How a warrant for Putin puts new spin on Xi visit to Russia

WASHINGTON (AP) — Chinese President Xi Jinping’s plans to meet with Russian President Vladimir Putin in Moscow next week highlighted China’s aspirations for a greater role on the world stage. But they also revealed the perils of global diplomacy: Hours after Friday’s announcement of the trip, an international arrest warrant was issued for Putin on war crimes charges, taking at least some wind out of the sails of China’s big reveal. The flurry of developments came as the Biden administration watches warily Beijing’s moves to assert itself more forcefully in international affairs.

Officials are preparing security in case of Trump indictment

NEW YORK (AP) — Law enforcement officials in New York are making security preparations for the possibility that Donald Trump could be indicted in the coming weeks by a Manhattan grand jury and appear in a courtroom in an investigation examining hush money paid to women who alleged sexual encounters with the former president. That's according to four law enforcement officials who spoke Friday to The Associated Press. There has been no public announcement of any timeframe for the grand jury’s secret work. The officials say authorities are just preparing in case of an indictment, so they are considering security, planning and the practicalities of a potential court appearance. Trump has cast the investigation as a political “witch hunt.”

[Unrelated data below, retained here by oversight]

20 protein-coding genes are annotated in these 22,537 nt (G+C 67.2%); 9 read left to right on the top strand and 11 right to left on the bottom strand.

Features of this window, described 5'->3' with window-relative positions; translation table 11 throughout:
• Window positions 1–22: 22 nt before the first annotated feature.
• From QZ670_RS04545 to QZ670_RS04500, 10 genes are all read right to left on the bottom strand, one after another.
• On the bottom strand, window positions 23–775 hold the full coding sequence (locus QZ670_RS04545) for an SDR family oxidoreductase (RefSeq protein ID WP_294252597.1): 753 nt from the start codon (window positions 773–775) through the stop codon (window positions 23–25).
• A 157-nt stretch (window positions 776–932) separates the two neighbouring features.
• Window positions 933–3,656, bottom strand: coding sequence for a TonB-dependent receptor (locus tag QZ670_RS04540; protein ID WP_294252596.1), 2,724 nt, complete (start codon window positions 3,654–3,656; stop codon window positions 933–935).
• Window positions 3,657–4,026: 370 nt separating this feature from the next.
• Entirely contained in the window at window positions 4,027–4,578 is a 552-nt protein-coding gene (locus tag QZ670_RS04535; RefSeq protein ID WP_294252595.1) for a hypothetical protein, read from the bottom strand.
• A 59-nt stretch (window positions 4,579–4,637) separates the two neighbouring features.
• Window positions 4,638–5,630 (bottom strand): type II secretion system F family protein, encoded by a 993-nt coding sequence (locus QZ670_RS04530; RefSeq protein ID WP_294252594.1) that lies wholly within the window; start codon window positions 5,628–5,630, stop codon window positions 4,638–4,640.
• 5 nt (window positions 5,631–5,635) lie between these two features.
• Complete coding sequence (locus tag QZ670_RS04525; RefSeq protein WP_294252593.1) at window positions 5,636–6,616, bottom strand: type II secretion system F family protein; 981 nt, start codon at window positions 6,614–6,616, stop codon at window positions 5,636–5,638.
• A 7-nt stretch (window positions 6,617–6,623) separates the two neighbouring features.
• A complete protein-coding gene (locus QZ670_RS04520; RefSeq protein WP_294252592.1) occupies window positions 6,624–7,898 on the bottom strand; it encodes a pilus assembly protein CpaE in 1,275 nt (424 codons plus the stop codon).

Fairleigh Dickinson stuns No. 1 seed Purdue in March Madness

COLUMBUS, Ohio (AP) — Fairleigh Dickinson became the second No. 16 seed in history to win an NCAA Tournament game, stunning top-seeded Purdue 63-58 behind 19 points from Sean Moore and a relentless, hustling defense. The shortest team in the tourney, the Knights showed no fear in swarming 7-foot-4 All-America center Zach Edey from the start. FDU’s players were quicker and more composed than the Big Ten champion Boilermakers. Five years ago, UMBC showed the way for the little guys by overwhelming Virginia in the first 16-over-1 victory after numerous close calls over the years. Still, No. 16s had a 1-150 record against No. 1s and were 1-151 overall before FDU’s shocker.

Wyoming governor signs measure prohibiting abortion pills

CHEYENNE, Wyo. (AP) — Wyoming Gov. Mark Gordon has signed a bill prohibiting medication abortions in the state and also allowed a separate measure restricting abortion to become law without his signature. In a statement, Gordon expresses concern that the latter law would result in a lawsuit that will “delay any resolution to the constitutionality of the abortion ban in Wyoming.” He notes that earlier in the day, plaintiffs in an ongoing lawsuit filed a challenge to the new law in the event he did not issue a veto.

Judge orders more Trump lawyer testimony in Mar-a-Lago probe

WASHINGTON (AP) — A judge has ruled in a sealed order that federal prosecutors investigating the potential mishandling of classified documents at former President Donald Trump’s Florida estate will be able to again question a Trump lawyer before a grand jury. The order will require M. Evan Corcoran to answer additional questions as prosecutors pursue their investigation into classified documents found at Mar-a-Lago as well as potential efforts to obstruct that probe. The order was described by a person familiar with it, who was not authorized to discuss a sealed proceeding and spoke to The Associated Press on the condition of anonymity.